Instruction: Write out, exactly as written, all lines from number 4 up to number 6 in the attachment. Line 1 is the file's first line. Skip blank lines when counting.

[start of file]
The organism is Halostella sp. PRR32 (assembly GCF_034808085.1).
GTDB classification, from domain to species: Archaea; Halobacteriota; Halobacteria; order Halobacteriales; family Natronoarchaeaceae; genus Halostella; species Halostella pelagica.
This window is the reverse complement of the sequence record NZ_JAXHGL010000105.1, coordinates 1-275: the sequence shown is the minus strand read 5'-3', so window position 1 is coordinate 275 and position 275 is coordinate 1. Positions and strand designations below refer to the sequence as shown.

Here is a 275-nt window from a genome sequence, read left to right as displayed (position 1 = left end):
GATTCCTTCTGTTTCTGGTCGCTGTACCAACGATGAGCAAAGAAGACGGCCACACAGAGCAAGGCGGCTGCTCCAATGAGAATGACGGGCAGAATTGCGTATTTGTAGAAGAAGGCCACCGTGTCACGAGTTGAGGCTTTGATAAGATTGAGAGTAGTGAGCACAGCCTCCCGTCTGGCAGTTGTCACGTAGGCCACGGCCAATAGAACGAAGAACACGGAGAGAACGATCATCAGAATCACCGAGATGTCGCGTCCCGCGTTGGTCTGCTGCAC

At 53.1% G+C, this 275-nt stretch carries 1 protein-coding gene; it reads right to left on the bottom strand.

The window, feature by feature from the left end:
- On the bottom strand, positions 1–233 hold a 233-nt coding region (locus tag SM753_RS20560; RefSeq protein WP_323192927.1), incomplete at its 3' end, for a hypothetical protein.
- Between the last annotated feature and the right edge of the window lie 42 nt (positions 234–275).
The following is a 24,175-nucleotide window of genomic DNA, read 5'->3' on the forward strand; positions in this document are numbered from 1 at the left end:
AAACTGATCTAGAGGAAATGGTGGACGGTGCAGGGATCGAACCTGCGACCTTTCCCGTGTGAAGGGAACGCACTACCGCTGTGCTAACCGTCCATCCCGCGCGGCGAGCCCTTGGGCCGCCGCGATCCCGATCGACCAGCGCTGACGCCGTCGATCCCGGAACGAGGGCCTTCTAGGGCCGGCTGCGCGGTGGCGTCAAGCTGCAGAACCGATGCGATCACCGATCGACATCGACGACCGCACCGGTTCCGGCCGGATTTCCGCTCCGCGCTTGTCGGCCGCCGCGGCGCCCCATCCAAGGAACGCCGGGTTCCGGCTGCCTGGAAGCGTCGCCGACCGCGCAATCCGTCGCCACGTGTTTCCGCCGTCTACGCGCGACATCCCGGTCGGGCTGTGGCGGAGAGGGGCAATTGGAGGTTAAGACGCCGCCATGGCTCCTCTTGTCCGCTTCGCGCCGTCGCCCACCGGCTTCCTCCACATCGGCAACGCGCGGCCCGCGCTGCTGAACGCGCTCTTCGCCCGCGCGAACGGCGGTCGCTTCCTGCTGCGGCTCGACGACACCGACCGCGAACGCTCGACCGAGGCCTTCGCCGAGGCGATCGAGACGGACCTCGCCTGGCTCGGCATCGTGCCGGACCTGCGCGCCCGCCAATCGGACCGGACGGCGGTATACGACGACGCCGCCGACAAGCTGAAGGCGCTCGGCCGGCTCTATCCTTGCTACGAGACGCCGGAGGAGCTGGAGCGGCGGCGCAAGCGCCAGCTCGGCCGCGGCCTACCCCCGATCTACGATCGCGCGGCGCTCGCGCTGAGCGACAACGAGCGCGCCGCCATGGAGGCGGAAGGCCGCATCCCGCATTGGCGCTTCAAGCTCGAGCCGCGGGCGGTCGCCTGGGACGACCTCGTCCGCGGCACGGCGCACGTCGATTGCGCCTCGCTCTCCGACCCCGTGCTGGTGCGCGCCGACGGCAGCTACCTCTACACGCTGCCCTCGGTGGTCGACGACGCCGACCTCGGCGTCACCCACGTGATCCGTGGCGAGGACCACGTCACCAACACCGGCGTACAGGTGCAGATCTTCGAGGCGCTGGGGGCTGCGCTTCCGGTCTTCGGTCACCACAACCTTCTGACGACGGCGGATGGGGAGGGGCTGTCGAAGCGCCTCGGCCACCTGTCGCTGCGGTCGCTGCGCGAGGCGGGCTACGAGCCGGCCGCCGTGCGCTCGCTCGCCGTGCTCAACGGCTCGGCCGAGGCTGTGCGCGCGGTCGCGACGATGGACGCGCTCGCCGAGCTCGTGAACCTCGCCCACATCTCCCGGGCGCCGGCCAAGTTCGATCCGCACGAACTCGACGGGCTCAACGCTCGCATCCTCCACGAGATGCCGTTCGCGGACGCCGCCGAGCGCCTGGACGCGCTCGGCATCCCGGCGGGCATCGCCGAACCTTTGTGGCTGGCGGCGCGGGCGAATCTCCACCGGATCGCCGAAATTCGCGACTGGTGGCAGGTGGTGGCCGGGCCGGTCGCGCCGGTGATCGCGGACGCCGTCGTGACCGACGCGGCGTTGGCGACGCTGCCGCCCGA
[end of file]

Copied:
Here is a 275-nt window from a genome sequence, read left to right as displayed (position 1 = left end):
GATTCCTTCTGTTTCTGGTCGCTGTACCAACGATGAGCAAAGAAGACGGCCACACAGAGCAAGGCGGCTGCTCCAATGAGAATGACGGGCAGAATTGCGTATTTGTAGAAGAAGGCCACCGTGTCACGAGTTGAGGCTTTGATAAGATTGAGAGTAGTGAGCACAGCCTCCCGTCTGGCAGTTGTCACGTAGGCCACGGCCAATAGAACGAAGAACACGGAGAGAACGATCATCAGAATCACCGAGATGTCGCGTCCCGCGTTGGTCTGCTGCAC

At 53.1% G+C, this 275-nt stretch carries 1 protein-coding gene; it reads right to left on the bottom strand.